We’ll discuss the leading social tools for journalists: Facebook, Twitter and YouTube, each strong for a few years now, and Google+, the newest (potentially) major player.
I’ll get the participants started on Twitter if they aren’t already, so they can live-tweet the class.
I’ll suggest different approaches for people to take in their live-tweeting
We’ll discuss different types of social tools.
After the overview session, we’ll do a session focusing on Twitter.
We’lldiscuss some examples of Twitter’s use for breakingnews.
We’ll also discuss the Denver plane crash that Mike Wilson survived and how the media missed an opportunity by not using Twitter.
The next several slides will illustrate points from my February case study of how @statesman used Twitter effectively in the story of the terrorist plane crash into the IRS building in Austin.
I’ll use the next several slides in a discussion of how Bill Doskoch used Twitter on a more routine (and amusing) daily story.
The third session of the workshop will deal with curation, specifically the use of Storify, as well as live reporting using CoverILive.
In the last session, I will give the class time to work on new tools. Each person will choose a platform he or she hasn’t used much before and work on expanding his or her profile and exploring its uses for journalists.
Social media and reporting
Social mediaand reporting<br />Steve Buttry<br />firstname.lastname@example.org<br />Committee of Concerned Journalists<br />Georgetown University #CCJPortugal<br />August 30, 2011<br />
Read more about it<br />stevebuttry.wordpress.com<br />slideshare.net/stevebuttry<br />@stevebuttry<br />zombiejournalism.com<br />
Getting started:<br />Set up profile at Twitter.com<br />Be sure to add bio, link, photo (later)<br />Add mobile option (later)<br />Tweet several times during workshop<br />Choose people to follow (later)<br />Twitter tips at stevebuttry.wordpress.com<br />
Live-tweeting this workshop<br />Straight reporting<br />Commentary<br />Links<br />Photographs<br />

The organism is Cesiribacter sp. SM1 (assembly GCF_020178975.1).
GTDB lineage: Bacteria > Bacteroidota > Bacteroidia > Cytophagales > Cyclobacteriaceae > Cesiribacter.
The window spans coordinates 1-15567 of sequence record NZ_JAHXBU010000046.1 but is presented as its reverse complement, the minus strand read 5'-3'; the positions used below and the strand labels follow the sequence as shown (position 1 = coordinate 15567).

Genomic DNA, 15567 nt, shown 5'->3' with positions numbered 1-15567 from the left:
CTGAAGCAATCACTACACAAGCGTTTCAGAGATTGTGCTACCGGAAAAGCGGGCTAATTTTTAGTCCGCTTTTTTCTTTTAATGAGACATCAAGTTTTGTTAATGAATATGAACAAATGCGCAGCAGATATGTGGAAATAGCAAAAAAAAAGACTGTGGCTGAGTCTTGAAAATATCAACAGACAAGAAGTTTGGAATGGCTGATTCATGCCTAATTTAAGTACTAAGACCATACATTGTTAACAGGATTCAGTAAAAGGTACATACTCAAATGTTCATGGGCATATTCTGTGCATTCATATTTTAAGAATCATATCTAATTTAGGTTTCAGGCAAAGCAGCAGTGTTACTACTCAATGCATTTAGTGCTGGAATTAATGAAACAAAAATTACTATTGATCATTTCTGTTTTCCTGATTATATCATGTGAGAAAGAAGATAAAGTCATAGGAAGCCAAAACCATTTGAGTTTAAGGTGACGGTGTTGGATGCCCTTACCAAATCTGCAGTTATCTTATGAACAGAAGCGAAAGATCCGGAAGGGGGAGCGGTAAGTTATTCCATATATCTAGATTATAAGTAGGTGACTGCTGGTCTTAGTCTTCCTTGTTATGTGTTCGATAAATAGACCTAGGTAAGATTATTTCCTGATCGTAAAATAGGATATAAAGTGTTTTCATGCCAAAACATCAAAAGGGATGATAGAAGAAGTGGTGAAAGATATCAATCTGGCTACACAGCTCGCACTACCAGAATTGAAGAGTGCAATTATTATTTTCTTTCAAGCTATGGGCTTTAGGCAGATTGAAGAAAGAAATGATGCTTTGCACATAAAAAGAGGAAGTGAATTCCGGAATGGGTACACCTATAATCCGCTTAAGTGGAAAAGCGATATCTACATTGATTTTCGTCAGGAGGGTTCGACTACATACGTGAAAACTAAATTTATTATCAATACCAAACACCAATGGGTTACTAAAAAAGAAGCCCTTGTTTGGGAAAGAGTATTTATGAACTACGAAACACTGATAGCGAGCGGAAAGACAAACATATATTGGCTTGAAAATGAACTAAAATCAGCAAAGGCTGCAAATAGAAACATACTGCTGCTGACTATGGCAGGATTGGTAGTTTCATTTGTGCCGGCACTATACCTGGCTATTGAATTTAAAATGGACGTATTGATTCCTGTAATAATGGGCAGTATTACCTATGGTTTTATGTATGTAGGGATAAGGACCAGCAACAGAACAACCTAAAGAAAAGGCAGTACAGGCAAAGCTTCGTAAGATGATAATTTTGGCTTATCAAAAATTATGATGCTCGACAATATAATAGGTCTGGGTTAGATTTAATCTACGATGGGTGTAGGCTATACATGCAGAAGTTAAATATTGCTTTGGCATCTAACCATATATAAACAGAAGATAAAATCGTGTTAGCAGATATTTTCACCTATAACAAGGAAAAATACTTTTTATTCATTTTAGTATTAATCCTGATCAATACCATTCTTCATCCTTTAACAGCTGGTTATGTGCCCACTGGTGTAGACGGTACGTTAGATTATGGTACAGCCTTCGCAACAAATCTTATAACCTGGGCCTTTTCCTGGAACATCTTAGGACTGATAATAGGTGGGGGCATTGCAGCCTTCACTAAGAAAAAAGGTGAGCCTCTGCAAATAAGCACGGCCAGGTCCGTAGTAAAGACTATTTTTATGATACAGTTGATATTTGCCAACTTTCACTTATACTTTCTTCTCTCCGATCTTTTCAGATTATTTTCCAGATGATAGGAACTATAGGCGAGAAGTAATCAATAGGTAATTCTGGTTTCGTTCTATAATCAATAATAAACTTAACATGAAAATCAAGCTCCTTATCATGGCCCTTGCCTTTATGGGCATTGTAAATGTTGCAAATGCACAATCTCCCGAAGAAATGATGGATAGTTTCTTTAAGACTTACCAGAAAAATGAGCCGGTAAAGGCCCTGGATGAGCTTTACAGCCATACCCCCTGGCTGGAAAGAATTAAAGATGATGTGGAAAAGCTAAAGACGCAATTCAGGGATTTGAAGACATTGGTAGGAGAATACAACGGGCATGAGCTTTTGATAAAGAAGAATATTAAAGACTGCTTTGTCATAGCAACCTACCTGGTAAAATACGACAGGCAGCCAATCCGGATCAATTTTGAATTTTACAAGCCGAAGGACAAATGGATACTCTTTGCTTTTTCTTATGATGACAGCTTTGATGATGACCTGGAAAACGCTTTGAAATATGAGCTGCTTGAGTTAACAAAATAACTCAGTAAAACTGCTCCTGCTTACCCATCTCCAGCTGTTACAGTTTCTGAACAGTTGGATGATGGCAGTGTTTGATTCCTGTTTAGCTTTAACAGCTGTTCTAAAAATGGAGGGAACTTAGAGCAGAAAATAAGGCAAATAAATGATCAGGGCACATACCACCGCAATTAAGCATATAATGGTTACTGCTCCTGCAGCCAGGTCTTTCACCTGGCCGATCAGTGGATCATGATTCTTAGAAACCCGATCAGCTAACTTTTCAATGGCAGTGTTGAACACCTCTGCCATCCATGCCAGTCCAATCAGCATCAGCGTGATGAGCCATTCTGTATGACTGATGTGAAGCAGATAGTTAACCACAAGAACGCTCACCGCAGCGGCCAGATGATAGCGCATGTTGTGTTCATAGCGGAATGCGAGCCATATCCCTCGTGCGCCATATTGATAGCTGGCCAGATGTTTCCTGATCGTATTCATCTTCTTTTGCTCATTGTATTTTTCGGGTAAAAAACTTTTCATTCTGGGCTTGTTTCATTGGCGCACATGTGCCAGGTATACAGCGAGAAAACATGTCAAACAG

Many more users<br />Much info private<br />Tougher to search<br />Not as immediate (less frequent updates)<br />Engage, don’t intrude<br />Great for breaking news<br />Great real-time search<br />Engagement not as intrusive<br />Hashtags help w/ search, conversation<br />
Connect w/ sources (balance, disclosure?)<br />Check pages of agencies, people on beat<br />Crowdsourcing (ask on their pages as well as yours)<br />Look for people in the news<br />Journalist page<br />
Before the big story breaks<br />Follow lots of local people (NearbyTweets, replies, retweets, check followers)<br />Join local conversation<br />Master Twitter search (advanced)<br />Promote local #hashtag taxonomy (#okstorm)<br />Use Twitter routinely on your beat<br />
Quakes and tornadoes<br />Indonesia<br />Twitter HQ, Virginia earthquake<br />
When the big story breaks<br />Twitter Search (advanced)<br />Connect w/ witnesses<br />Crowdsource<br />Tweet early & often<br />Seek verification<br />Address rumors (say what you don’t know)<br />Seek photos<br />Converse<br />Answer questions<br />Thank contributors<br />Promote fresh content<br />Link to new reports (even competitors’)<br />Be human (fun where appropriate)<br />
People to follow<br />Look for sources (find people)<br />Ask sources<br />Journalists in other communities<br />When someone follows you, check out to see whether you should follow back<br />When you follow someone, check whom they follow<br />Tweeps mentioned in interesting tweets<br />
Authenticate & attribute<br />Ask: “How do you know that?”<br />Ask careful questions of crowd to help you vet & verify<br />Check links, tweets & information on sources<br />Link to original source<br />Attribute<br />